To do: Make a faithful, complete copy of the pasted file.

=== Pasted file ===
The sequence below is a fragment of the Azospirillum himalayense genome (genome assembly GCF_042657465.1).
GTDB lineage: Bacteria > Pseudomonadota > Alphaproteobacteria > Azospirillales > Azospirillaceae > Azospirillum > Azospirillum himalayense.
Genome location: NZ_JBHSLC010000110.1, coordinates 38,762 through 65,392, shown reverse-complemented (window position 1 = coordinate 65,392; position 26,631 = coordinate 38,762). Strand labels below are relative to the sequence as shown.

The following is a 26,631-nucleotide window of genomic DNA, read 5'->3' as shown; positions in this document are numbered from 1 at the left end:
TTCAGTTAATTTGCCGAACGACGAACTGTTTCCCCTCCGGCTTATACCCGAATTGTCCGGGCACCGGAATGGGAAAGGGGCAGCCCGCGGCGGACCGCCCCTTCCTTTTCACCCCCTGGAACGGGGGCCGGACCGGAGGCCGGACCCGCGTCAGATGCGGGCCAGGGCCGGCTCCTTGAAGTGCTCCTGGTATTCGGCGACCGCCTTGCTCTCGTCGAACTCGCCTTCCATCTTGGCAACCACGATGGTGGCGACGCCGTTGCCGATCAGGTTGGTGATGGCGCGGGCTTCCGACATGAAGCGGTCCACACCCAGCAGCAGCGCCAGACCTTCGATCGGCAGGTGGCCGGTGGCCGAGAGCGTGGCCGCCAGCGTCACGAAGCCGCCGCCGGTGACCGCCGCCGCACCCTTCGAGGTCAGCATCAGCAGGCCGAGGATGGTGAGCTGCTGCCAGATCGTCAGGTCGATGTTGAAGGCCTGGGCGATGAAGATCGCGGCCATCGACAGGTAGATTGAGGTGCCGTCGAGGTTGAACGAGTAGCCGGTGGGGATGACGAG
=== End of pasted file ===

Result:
The sequence below is a fragment of the Azospirillum himalayense genome (genome assembly GCF_042657465.1).
GTDB lineage: Bacteria > Pseudomonadota > Alphaproteobacteria > Azospirillales > Azospirillaceae > Azospirillum > Azospirillum himalayense.
Genome location: NZ_JBHSLC010000110.1, coordinates 38,762 through 65,392, shown reverse-complemented (window position 1 = coordinate 65,392; position 26,631 = coordinate 38,762). Strand labels below are relative to the sequence as shown.

The following is a 26,631-nucleotide window of genomic DNA, read 5'->3' as shown; positions in this document are numbered from 1 at the left end:
TTCAGTTAATTTGCCGAACGACGAACTGTTTCCCCTCCGGCTTATACCCGAATTGTCCGGGCACCGGAATGGGAAAGGGGCAGCCCGCGGCGGACCGCCCCTTCCTTTTCACCCCCTGGAACGGGGGCCGGACCGGAGGCCGGACCCGCGTCAGATGCGGGCCAGGGCCGGCTCCTTGAAGTGCTCCTGGTATTCGGCGACCGCCTTGCTCTCGTCGAACTCGCCTTCCATCTTGGCAACCACGATGGTGGCGACGCCGTTGCCGATCAGGTTGGTGATGGCGCGGGCTTCCGACATGAAGCGGTCCACACCCAGCAGCAGCGCCAGACCTTCGATCGGCAGGTGGCCGGTGGCCGAGAGCGTGGCCGCCAGCGTCACGAAGCCGCCGCCGGTGACCGCCGCCGCACCCTTCGAGGTCAGCATCAGCAGGCCGAGGATGGTGAGCTGCTGCCAGATCGTCAGGTCGATGTTGAAGGCCTGGGCGATGAAGATCGCGGCCATCGACAGGTAGATTGAGGTGCCGTCGAGGTTGAACGAGTAGCCGGTGGGGATGACGAG